The relatives of Lei Yang, a new father and a former graduate from Renmin University, claim he was beaten to death in a recent case that triggered a nationwide outcry on police violence in China.
On May 17 (Beijing time), Lei’s relatives submitted to the People’s Procuratorate of Beijing Municipality an offense report (full context in Chinese) on Lei’s death, in which they said they had seen “with their own eyes” bruises throughout Lei’s body, evidence of use of “external force” on Lei, and that the surveillance video indicated he did not have enough time to have the service of a prostitute at the foot massage parlor on the night of May 7.
The relatives also asked the procuratorate to investigate the police officers involved in the alleged anti-brothel raid in which Lei’s was caught, accusing the police officers of “misuse of authority”, “intentional injury” and “falsification of evidence”.
Hard to believe
According to the surveillance video clips provided to state broadcaster CCTV by the Dongxiaokou police station of Changping district, Lei was first seen on the camera at 21:00:34 on May 7 near his home. A second video clip shows Lei was 147 meters east from the involved foot massage parlor at 21: 04:18, while a third clip shows Lei was 67 meters west from the foot massage parlor at 21:16:50, the report said.
While the police said they saw Lei come out of the foot massage parlor at around 21:14, the relatives claimed that it was impossible for Lei to avail prostitute service within only around 10 minutes “based on common sense”, the report read.
Meanwhile, according to the report, Lei, who just became a father and was heading to Beijing Capital International Airport to pick up his family who came to visit him from South China’s Hunan province “had no intention to solicit prostitution.” It was also the wedding anniversary of Lei and his wife, according to the report.
“There is no evidence that can show Lei solicited prostitution at the foot massage parlor. And it is very easy for the police who have Lei’s body to falsify evidence,” the relatives said in the report.
A service woman at the foot massage parlor said in an interview with BTV on May 11 that Lei paid 200 yuan (around $30) on May 7 for the prostitute and she helped Lei masturbate, according to thepaper.cn. However, Gao Chunzheng, the police officer in charge of the expected trial of the case, said in an interview with People’s Daily on May 11 that they found a condom at the scene, and the DNA could prove Lei used prostitute service that night.
Besides the paradoxical testimonies, Lei’s relatives are also questioning if the service woman was absolutely sure the man she “helped to masturbate” was really Lei Yang.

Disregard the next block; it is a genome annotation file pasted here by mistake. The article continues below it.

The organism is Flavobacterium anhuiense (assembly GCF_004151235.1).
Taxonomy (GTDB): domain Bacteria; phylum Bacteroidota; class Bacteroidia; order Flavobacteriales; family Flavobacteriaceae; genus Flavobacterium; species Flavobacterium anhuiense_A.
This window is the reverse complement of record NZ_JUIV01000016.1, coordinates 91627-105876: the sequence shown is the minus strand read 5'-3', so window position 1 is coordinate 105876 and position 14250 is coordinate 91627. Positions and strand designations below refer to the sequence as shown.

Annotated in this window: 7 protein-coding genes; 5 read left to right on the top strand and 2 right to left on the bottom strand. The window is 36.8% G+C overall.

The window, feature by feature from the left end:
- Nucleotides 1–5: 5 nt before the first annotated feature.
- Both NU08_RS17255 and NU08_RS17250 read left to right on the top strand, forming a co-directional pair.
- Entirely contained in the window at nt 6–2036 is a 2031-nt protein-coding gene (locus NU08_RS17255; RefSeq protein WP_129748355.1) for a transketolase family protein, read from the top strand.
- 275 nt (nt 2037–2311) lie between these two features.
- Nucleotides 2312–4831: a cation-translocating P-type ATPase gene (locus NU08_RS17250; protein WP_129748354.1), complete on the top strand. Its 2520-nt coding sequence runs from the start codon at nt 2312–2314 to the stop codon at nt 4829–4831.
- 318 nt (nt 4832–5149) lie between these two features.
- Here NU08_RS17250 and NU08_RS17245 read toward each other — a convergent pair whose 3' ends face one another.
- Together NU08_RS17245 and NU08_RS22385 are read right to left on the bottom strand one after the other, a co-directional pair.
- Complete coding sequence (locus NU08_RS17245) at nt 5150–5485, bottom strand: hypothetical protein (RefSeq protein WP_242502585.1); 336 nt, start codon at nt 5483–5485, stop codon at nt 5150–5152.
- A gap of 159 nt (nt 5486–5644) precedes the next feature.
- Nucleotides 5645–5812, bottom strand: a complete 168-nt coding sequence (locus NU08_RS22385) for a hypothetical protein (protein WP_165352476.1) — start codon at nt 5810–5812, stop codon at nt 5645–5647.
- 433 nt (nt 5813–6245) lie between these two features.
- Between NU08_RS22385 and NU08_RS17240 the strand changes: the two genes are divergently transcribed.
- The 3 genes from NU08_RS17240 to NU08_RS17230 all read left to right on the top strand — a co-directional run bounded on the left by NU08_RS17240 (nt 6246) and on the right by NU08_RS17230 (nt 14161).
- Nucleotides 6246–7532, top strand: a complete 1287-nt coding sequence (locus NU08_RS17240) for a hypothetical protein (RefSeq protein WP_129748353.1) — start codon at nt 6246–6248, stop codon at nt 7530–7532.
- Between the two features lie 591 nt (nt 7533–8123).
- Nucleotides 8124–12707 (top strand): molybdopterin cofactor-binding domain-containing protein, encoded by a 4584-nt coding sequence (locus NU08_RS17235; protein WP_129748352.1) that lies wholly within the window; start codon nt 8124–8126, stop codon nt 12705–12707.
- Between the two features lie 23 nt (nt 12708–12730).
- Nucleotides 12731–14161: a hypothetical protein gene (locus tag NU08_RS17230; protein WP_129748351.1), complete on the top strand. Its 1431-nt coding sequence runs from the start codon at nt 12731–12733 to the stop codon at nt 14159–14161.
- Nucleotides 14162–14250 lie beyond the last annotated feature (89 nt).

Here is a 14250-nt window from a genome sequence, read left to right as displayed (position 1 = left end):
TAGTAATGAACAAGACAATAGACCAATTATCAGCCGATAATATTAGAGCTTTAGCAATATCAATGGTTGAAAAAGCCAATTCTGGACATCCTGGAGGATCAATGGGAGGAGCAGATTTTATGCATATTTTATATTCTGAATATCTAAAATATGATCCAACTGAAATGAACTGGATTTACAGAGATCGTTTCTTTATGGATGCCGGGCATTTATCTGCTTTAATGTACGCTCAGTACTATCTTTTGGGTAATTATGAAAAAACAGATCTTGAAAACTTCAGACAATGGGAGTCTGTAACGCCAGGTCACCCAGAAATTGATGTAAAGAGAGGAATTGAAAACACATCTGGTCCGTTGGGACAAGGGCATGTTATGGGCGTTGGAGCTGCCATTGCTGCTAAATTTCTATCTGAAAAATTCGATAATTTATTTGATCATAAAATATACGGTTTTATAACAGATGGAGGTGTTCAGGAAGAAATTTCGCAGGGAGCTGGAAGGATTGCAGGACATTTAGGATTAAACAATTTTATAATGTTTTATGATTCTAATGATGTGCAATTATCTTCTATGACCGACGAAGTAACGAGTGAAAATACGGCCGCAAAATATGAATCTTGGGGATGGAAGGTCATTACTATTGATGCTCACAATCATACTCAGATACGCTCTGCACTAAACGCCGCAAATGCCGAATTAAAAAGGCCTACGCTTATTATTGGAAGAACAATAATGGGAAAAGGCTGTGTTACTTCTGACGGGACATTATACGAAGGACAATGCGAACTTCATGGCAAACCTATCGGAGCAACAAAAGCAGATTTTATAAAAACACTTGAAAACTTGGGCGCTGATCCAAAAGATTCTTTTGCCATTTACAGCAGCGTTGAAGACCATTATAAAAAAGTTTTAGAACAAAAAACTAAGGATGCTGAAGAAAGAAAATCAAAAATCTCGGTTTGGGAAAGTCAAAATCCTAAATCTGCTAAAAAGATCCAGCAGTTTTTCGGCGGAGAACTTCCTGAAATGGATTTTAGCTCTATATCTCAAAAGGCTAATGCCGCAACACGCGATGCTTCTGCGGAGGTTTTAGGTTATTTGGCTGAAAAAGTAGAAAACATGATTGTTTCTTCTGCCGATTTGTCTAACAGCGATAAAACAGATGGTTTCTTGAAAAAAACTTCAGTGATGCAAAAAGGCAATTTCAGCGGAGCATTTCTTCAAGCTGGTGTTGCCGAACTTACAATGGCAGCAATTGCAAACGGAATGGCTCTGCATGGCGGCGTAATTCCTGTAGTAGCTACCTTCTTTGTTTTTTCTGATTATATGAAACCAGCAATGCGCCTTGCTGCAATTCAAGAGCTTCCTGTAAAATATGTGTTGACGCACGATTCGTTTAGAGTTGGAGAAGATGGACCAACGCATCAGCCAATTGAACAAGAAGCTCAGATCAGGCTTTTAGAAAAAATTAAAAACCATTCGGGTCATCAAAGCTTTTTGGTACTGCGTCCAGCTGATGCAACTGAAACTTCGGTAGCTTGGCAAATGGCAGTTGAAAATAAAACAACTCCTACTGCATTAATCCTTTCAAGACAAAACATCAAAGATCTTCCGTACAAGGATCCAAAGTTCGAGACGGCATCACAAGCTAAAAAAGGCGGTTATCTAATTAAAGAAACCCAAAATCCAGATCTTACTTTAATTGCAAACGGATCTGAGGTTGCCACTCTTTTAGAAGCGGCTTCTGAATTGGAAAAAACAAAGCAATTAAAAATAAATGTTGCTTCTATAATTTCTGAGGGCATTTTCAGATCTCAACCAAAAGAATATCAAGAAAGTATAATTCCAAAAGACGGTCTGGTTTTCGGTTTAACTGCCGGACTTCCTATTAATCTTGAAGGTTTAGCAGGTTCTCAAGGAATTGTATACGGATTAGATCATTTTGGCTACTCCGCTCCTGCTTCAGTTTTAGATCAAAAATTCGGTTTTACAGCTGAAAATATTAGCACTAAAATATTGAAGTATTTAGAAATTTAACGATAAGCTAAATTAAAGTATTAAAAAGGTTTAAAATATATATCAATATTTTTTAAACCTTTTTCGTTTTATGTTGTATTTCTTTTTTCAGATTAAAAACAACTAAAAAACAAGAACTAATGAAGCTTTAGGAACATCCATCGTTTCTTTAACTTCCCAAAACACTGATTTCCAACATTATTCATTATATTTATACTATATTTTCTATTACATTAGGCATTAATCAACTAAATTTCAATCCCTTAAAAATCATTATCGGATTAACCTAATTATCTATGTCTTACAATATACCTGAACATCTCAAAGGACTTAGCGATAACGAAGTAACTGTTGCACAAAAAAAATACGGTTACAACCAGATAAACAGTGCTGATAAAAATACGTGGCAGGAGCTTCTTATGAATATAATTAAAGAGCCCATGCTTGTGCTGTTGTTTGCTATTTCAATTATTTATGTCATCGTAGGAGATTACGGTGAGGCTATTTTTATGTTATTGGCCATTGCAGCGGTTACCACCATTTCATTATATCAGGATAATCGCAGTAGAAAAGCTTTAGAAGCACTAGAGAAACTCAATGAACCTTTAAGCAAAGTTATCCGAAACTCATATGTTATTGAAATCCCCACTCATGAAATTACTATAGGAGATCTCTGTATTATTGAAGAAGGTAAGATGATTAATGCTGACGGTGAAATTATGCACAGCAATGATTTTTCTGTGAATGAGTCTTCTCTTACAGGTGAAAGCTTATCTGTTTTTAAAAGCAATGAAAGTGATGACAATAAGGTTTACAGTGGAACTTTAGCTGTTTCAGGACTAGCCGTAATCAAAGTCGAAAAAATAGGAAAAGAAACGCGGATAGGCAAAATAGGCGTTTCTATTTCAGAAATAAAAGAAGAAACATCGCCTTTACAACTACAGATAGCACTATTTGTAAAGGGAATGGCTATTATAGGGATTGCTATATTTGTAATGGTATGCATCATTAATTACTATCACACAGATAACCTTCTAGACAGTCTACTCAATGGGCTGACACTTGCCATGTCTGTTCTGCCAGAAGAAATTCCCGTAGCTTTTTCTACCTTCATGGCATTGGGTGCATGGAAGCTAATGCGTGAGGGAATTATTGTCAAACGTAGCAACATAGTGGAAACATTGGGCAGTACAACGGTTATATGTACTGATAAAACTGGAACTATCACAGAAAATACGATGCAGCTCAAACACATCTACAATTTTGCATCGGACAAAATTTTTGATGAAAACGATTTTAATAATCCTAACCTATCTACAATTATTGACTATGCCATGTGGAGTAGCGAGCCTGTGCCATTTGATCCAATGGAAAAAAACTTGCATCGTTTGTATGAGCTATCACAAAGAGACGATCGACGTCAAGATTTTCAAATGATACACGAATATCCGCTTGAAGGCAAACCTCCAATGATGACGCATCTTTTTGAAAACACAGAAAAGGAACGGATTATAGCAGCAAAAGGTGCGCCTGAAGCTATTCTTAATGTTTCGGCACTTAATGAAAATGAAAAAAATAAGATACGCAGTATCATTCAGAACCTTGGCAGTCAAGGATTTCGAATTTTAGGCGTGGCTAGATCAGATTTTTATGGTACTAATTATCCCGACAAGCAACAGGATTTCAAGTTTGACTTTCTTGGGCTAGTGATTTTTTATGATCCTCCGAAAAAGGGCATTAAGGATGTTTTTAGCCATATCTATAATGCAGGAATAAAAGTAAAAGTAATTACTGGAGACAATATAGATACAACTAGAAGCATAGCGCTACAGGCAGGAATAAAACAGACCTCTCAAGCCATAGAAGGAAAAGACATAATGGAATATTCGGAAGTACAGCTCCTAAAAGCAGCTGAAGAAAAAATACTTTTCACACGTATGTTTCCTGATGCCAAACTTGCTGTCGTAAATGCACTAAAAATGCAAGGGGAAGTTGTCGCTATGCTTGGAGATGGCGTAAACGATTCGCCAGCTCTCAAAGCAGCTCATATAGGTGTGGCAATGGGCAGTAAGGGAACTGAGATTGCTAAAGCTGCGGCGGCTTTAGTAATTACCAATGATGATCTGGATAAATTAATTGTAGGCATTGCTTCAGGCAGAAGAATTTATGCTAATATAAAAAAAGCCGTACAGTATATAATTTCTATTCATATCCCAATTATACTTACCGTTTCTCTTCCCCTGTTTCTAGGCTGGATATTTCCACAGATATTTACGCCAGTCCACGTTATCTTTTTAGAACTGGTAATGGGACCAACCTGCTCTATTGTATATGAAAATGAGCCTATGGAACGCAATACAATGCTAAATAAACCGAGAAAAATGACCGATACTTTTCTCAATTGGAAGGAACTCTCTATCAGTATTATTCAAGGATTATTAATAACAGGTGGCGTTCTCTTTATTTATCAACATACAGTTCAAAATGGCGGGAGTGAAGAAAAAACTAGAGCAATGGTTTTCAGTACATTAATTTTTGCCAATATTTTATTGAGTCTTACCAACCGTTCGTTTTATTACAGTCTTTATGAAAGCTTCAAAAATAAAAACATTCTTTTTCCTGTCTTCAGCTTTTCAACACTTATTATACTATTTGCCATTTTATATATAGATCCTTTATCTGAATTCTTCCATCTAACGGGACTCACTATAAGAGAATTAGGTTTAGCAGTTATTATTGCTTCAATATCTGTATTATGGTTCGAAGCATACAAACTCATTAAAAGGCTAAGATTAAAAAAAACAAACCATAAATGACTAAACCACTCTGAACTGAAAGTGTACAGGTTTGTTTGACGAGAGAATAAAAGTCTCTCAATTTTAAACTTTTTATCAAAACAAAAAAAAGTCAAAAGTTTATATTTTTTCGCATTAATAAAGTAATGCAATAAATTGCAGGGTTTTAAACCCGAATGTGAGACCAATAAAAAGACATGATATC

The foot massage parlor where Lei Yang was caught on May 7 Photo: Fu Ming/Sino-US.com
Use of force
In the report, the relatives said they had seen Lei’s body two times personally. The first time was at around 5:00 on May 8 at the mortuary of the Changping Hospital of Integrated Chinese And Western Medicine. But they were only allowed to see Lei’s upper body, which showed bruises on his forehead, arms, and neck. The second time was on May 13, when the relatives saw Lei’s whole body, with bruises even on his legs and “abnormal swelling” in his testes.
While the autopsy result is still to be released, the relatives believe that “it is obvious that Lei’s death was caused by external force.”
According to a witness, Lei was in a “physical altercation” with the plainclothes officers who didn’t have any identification marks, which broke China’s legal process for public security administration and violated regulation on performing duty in accordance with the law, the report read.
“Is it really hard for five policemen to control one person in a normal public security case? Why did they have to use such a brutal measure?” the relatives questioned.
In addition, the police on May 8 told Lei’s relatives that Lei died of heart attack, which the relatives did not believe either, because neither Lei nor the family had any heart disease history.
“It is clear that the police were covering the truth by saying Lei died of heart attack before there was any medical authentication,” said the relatives in the report.
While several questions still remain to be answered, the relatives said there was already enough evidence showing the police officers involved in Lei’s death “broke the law.”
According to article 234, 397, and 307 of China’s criminal law, when the party in-charge is suspected of intentional injury, abuse of power, and fabricating evidence, legal action should be taken against the charged party.
According to article 18 of China’s criminal procedure law, when staff affiliated with a national organ commit the crime of dereliction, hold someone in illegal custody, infringe people’s legal interests, or extort confession by torture, the People’s Procuratorate should step in for further investigation and prosecution.
According to Chen Youxi, Lei’s lawyer who was quoted by caixin.com on May 17, the procuratorate said they will pay close attention to the case, and inform the relatives once they decide whether they will accept the case.